Ecuador's President Guillermo Lasso has declared a 60-day nationwide state of emergency on Monday evening in response to a wave of violent crime and drug trafficking in the country.

Lasso said the police and the armed forces would be mobilized, and their presence would be felt "with force" in the streets, the BBC News reported.

Lasso noted that under the state of emergency, the armed forces and the police would carry out "arms checks, inspections, 24-hour patrols, and drug searches," among others.

Official data showed that the number of murders in the first eight months of 2021 has doubled compared to the same period last year.

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Drug Trafficking in Ecuador

Guillermo Lasso also highlighted during his national broadcast that there is only one enemy, and that is drug trafficking, The Guardian reported.

The president said that Ecuador has gone from being a trafficking zone to a country that also consumes drugs. Lasso noted that the number of crimes in Ecuador now have a "direct or indirect relationship" with narcotics' sales.

The president of Ecuador said drug trafficking had been the main reason for the rise in homicides. Many burglaries of homes, thefts, and robberies have also been reported.

Aside from giving power to the police and armed forces, the state of emergency also allows restricting the freedom of movement, assembly, and association, among others.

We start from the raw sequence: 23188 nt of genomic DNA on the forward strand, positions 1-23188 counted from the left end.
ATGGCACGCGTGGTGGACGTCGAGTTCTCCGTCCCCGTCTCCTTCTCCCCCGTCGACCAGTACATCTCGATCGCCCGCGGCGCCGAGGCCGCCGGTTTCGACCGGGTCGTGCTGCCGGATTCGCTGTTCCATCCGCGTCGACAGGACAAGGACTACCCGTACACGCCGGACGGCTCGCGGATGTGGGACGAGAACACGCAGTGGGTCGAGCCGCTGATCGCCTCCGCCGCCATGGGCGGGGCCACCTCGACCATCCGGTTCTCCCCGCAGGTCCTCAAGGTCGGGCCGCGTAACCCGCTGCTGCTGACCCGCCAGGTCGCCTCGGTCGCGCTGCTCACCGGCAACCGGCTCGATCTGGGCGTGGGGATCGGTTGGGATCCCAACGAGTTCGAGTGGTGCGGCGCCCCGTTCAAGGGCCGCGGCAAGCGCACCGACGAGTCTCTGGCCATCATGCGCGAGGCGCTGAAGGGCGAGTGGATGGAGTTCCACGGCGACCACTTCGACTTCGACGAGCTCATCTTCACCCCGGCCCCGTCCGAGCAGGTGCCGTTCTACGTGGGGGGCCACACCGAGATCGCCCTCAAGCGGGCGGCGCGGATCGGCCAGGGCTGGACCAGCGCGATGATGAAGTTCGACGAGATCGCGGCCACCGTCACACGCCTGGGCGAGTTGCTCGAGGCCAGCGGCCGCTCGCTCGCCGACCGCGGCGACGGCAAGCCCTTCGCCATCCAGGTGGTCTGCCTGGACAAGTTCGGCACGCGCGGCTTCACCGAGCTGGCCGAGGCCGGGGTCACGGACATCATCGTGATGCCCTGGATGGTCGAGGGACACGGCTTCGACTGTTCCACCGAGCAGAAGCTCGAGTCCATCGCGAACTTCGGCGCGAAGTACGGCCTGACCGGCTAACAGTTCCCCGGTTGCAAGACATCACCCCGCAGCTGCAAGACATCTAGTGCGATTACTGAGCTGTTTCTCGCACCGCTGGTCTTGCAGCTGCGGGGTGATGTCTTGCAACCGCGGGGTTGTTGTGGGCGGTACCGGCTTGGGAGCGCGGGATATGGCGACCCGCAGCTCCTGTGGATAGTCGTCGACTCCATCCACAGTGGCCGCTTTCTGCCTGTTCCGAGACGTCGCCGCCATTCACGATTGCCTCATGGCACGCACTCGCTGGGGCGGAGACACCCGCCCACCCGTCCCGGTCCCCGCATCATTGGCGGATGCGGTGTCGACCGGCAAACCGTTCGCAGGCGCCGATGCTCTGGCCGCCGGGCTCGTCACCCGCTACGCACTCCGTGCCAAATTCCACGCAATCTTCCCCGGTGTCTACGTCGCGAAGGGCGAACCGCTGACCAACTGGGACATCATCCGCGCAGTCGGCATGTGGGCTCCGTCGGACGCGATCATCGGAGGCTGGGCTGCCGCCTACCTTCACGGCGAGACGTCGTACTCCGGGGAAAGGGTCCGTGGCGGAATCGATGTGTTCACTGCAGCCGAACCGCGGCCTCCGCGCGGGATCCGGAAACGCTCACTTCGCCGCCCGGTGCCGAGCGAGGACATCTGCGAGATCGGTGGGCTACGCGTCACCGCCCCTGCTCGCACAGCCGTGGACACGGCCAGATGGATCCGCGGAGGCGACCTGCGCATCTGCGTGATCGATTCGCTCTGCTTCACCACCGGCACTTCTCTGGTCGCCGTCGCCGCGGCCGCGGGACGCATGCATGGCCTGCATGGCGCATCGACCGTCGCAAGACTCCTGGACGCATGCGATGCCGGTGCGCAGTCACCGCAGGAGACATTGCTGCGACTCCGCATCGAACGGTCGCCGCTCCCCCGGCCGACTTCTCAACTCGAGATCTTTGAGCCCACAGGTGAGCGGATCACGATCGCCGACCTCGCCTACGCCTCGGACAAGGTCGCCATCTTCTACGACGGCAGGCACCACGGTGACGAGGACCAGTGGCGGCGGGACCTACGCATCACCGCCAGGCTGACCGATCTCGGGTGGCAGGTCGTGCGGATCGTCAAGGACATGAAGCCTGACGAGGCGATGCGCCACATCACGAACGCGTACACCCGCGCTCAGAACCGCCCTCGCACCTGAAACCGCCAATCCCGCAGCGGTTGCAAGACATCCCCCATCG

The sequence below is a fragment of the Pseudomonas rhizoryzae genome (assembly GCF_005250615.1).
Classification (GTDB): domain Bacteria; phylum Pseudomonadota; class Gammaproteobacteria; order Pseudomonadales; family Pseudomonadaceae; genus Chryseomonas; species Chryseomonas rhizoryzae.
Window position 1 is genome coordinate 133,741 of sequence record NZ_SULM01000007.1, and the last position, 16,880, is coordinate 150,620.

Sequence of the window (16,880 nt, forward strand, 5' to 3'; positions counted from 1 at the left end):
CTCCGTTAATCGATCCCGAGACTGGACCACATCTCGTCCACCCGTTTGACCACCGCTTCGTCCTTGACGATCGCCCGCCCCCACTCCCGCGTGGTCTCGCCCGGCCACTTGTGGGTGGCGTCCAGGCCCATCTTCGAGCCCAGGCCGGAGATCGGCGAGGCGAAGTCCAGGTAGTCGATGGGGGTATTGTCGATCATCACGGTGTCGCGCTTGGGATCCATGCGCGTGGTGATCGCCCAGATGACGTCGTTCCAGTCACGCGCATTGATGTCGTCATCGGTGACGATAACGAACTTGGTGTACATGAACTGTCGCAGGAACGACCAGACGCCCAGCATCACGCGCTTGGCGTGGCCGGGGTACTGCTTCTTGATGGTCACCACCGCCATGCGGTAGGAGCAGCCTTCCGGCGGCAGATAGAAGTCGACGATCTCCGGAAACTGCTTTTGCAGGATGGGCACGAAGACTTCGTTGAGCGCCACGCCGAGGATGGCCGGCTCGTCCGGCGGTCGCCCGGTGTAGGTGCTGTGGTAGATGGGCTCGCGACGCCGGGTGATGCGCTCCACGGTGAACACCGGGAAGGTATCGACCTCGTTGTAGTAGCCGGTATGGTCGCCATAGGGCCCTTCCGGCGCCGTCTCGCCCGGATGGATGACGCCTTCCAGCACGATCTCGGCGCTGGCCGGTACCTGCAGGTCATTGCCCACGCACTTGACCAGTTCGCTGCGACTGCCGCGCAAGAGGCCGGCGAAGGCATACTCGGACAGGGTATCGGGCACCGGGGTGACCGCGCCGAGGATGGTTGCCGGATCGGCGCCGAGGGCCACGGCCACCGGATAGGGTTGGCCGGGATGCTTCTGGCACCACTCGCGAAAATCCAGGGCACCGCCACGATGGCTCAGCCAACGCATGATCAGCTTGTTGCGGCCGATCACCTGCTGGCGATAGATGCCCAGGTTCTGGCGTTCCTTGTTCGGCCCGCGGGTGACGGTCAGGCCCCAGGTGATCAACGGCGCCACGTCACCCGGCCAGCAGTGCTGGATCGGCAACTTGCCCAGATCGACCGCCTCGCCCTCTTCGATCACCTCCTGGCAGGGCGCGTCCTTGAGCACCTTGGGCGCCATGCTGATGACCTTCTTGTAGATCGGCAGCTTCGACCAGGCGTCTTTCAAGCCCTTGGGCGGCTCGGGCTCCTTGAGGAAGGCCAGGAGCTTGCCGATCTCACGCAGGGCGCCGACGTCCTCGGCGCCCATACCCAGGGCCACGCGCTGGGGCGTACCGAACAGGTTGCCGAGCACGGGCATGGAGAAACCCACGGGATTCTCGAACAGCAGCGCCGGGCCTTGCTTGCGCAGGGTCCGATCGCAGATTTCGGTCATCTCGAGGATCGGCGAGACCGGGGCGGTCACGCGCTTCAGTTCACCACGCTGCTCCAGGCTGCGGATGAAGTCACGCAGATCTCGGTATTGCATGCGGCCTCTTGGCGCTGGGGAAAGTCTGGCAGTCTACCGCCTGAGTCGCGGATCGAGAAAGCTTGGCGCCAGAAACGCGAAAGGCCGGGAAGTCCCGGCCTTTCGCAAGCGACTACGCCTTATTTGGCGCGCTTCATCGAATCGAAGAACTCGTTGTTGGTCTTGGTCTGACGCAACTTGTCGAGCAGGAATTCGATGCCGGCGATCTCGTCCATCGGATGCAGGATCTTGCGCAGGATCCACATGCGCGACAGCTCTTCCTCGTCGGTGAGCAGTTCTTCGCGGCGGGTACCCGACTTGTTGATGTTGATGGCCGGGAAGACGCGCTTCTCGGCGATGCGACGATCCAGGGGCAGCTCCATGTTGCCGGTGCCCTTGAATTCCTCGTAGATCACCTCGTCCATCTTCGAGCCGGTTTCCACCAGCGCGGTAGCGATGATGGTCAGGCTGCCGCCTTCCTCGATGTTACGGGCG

U.S. Secretary of State Antony Blinken commented on Ecuador's state of emergency, saying that "democracies at times" need to impose exceptional measures to ensure the safety and security of their citizens, France24 reported.

However, the state secretary said the operations need to be very focused on what they are seeking to achieve and follow procedures in a way that upholds democratic principles.

Blinken further noted that Lasso had assured him that his government is committed to upholding those standards, which are important to the Ecuadorian people.

Crime in Ecuador

Due to drug violence, the country has seen an uptick in violent acts, particularly in its prisons.

The prison violence at Guayaquil in Guayas province ensued after a fight between rival mafia gangs in prison, who were connected to Mexican drug cartels. Around 230 people have been killed in the prison compounds, according to The New York Times report.

Meanwhile, a 13-year-old boy having ice cream with his family in Guayaquil died over the weekend after he was caught in the crossfire between gunmen and a police officer.

The increase in homicides in Guayas province has been reported to be upped by 70 percent. This year alone has recorded 641 homicide cases.

Guillermo Lasso said the national government would be positioning law enforcement to bring security. He added that they would take the battle to the underworld wherever it hides.

The president also announced the creation of a legal defense unit to defend uniformed officers facing lawsuits for doing their duty. Lasso said judges should guarantee peace and order, "not impunity and crime."

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This article is owned by Latin Post.

Written by: Mary Webber

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